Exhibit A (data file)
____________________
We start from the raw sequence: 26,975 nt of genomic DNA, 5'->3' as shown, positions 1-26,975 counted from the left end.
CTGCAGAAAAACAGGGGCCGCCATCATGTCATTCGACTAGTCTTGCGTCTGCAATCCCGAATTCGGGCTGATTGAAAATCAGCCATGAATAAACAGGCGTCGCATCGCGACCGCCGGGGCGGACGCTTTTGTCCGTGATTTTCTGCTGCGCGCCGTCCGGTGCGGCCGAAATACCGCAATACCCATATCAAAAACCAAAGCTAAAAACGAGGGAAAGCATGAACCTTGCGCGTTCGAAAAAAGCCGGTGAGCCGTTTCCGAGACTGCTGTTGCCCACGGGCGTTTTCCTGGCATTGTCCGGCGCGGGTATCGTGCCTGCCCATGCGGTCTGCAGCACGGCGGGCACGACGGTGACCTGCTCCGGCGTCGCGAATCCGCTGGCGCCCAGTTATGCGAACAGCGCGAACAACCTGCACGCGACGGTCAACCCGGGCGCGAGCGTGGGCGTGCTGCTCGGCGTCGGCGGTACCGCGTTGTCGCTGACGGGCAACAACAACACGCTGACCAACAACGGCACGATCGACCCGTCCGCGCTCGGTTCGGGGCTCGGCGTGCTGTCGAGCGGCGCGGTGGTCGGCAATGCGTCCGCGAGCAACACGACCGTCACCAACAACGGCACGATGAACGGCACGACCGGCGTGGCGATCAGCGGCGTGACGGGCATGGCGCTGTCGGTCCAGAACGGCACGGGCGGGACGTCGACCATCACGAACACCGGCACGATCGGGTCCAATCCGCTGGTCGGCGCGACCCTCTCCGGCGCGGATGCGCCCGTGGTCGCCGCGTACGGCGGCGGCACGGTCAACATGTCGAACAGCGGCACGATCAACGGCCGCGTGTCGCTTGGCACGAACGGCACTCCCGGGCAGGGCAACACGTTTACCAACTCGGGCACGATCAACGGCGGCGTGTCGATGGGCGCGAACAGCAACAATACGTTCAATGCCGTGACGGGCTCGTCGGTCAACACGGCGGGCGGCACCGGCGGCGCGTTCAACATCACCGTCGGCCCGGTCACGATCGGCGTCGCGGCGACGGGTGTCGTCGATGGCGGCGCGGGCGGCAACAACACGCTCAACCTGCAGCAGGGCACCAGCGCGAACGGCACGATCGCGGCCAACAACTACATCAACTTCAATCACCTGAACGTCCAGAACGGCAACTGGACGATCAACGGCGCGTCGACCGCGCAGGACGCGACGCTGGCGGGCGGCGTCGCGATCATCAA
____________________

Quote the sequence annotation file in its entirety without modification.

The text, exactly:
We start from the raw sequence: 26,975 nt of genomic DNA, 5'->3' as shown, positions 1-26,975 counted from the left end.
CTGCAGAAAAACAGGGGCCGCCATCATGTCATTCGACTAGTCTTGCGTCTGCAATCCCGAATTCGGGCTGATTGAAAATCAGCCATGAATAAACAGGCGTCGCATCGCGACCGCCGGGGCGGACGCTTTTGTCCGTGATTTTCTGCTGCGCGCCGTCCGGTGCGGCCGAAATACCGCAATACCCATATCAAAAACCAAAGCTAAAAACGAGGGAAAGCATGAACCTTGCGCGTTCGAAAAAAGCCGGTGAGCCGTTTCCGAGACTGCTGTTGCCCACGGGCGTTTTCCTGGCATTGTCCGGCGCGGGTATCGTGCCTGCCCATGCGGTCTGCAGCACGGCGGGCACGACGGTGACCTGCTCCGGCGTCGCGAATCCGCTGGCGCCCAGTTATGCGAACAGCGCGAACAACCTGCACGCGACGGTCAACCCGGGCGCGAGCGTGGGCGTGCTGCTCGGCGTCGGCGGTACCGCGTTGTCGCTGACGGGCAACAACAACACGCTGACCAACAACGGCACGATCGACCCGTCCGCGCTCGGTTCGGGGCTCGGCGTGCTGTCGAGCGGCGCGGTGGTCGGCAATGCGTCCGCGAGCAACACGACCGTCACCAACAACGGCACGATGAACGGCACGACCGGCGTGGCGATCAGCGGCGTGACGGGCATGGCGCTGTCGGTCCAGAACGGCACGGGCGGGACGTCGACCATCACGAACACCGGCACGATCGGGTCCAATCCGCTGGTCGGCGCGACCCTCTCCGGCGCGGATGCGCCCGTGGTCGCCGCGTACGGCGGCGGCACGGTCAACATGTCGAACAGCGGCACGATCAACGGCCGCGTGTCGCTTGGCACGAACGGCACTCCCGGGCAGGGCAACACGTTTACCAACTCGGGCACGATCAACGGCGGCGTGTCGATGGGCGCGAACAGCAACAATACGTTCAATGCCGTGACGGGCTCGTCGGTCAACACGGCGGGCGGCACCGGCGGCGCGTTCAACATCACCGTCGGCCCGGTCACGATCGGCGTCGCGGCGACGGGTGTCGTCGATGGCGGCGCGGGCGGCAACAACACGCTCAACCTGCAGCAGGGCACCAGCGCGAACGGCACGATCGCGGCCAACAACTACATCAACTTCAATCACCTGAACGTCCAGAACGGCAACTGGACGATCAACGGCGCGTCGACCGCGCAGGACGCGACGCTGGCGGGCGGCGTCGCGATCATCAA